I want to share an essential technique that every cook should know: how to peel garlic. Growing up, when my mom made dinner that called for garlic, she either reached for the dried minced garlic in the spice cabinet—crunchy, hard, and musty—or the tangy-smelling wet garlic in a jar in the fridge. Buying fresh garlic wasn’t even on her radar, and when I first started cooking, I didn’t bother with it either. If a recipe called for a clove of garlic, I knew how to get the equivalent out of the dry or wet garlic we had and I made do. Fortunately, I realized the error of my ways and started using fresh garlic as my involvement with cooking continued. I completely believe that every cook should keep at least one head of garlic in their kitchen or pantry at all times—it’s an essential ingredient in many Italian and Asian dishes and it can add a pop of flavor to many meals. Garlic is inexpensive, it’s easy to store (I have a little “garlic keeper” dish, but sometimes I just toss the heads in with the onions or the potatoes we keep in a bin in the pantry), and it’s really easy to use.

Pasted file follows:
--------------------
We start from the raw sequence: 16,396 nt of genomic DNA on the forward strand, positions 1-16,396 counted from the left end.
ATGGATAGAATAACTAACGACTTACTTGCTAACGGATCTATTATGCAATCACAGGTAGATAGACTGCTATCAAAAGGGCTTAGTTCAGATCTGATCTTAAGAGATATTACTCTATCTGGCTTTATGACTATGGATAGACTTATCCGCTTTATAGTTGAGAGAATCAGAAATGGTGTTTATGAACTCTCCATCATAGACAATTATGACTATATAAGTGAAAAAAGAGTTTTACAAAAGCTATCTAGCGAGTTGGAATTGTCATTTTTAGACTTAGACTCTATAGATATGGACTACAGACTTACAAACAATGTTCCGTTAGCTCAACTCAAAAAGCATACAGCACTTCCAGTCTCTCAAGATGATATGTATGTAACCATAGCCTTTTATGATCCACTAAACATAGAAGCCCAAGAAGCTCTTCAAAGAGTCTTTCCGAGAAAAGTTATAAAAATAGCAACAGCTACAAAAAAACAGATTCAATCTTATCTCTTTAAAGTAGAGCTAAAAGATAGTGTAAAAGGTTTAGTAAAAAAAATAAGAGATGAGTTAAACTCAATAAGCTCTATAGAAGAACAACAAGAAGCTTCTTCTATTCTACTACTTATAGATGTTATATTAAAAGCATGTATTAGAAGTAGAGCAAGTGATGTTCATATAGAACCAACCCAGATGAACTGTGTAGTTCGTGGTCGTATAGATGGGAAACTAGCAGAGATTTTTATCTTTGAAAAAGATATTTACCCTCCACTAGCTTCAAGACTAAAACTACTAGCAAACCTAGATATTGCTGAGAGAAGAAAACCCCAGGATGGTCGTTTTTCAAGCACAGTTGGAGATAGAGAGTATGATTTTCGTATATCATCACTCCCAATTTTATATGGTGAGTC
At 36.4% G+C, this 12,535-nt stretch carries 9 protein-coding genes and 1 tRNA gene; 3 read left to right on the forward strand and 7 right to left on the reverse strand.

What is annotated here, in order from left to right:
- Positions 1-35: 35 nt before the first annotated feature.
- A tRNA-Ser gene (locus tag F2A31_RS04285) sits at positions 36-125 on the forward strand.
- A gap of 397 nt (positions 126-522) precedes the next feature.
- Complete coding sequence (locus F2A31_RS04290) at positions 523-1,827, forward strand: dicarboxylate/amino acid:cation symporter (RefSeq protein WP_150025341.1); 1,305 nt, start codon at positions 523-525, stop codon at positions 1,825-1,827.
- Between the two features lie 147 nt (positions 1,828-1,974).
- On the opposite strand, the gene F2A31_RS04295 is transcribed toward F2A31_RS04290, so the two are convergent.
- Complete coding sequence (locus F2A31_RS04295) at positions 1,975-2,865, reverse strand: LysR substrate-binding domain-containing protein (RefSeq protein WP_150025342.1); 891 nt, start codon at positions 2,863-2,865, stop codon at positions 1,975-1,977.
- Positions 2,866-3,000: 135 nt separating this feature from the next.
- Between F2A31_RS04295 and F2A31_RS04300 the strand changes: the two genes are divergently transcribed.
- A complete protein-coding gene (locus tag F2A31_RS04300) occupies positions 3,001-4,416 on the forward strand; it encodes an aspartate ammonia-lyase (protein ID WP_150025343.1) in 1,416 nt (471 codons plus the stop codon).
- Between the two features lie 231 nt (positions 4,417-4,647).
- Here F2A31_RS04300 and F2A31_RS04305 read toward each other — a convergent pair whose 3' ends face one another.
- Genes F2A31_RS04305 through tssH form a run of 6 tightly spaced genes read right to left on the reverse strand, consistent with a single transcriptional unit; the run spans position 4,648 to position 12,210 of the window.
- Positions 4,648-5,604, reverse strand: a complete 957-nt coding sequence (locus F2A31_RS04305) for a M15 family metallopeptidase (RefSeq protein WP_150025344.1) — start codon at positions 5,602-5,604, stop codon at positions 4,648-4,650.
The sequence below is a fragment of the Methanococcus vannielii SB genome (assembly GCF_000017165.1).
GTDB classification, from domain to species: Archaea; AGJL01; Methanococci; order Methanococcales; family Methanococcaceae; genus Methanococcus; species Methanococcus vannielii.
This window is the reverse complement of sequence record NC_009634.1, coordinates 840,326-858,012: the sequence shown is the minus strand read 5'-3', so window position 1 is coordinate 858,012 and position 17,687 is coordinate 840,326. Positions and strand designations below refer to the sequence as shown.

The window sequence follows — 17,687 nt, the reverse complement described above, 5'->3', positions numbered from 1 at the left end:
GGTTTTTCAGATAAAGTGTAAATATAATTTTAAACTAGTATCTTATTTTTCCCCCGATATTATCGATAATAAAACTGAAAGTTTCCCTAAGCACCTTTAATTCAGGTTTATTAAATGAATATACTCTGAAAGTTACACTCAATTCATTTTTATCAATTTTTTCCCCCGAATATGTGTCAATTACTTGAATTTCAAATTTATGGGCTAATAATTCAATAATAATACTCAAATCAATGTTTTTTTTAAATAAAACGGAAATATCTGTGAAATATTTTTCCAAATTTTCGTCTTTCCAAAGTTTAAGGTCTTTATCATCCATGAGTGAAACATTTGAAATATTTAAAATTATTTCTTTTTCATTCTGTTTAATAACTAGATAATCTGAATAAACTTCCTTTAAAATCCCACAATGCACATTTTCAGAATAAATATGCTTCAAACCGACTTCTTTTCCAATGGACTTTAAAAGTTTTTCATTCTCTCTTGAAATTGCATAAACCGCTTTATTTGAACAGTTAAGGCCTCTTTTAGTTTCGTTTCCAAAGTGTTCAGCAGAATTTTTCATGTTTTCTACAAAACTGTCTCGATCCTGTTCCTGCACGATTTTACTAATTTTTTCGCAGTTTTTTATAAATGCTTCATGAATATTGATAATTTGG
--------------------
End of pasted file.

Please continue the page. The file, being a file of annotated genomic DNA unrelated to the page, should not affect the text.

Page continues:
|The little porcelain garlic-lookalike dish is what I keep my garlic in at home|
Step 2: Place the flat side of your knife on top of the garlic clove (it doesn’t really matter if you do it on the flat or the round side of the clove—I do it both ways). Be very careful that you don’t let your hand slip and cut yourself! Press the knife down hard and rock it back and forth once or twice on the clove or slam the palm of your hand down onto the flat of the knife and push it down into the clove. You should be able to hear the skin of the clove crinkling as it opens up.
Additional note: After I posted this, my friend Tory commented that she likes to use the bottom of a can or glass to crush the clove, because placing your hand near the knife’s edge is a little intimidating (I agree!)—really, you just need a hard, flat surface to push against the clove to get the skin to break.
Step 3: Pull the peel from the clove. It’s not always going to come off in one clean piece, but you should be able to peel it off easily. The clove may remain whole, if you didn’t push into it too hard, or it many be a little crushed, but it’s fine either way and it’s ready to be minced, chopped, crushed, or sliced.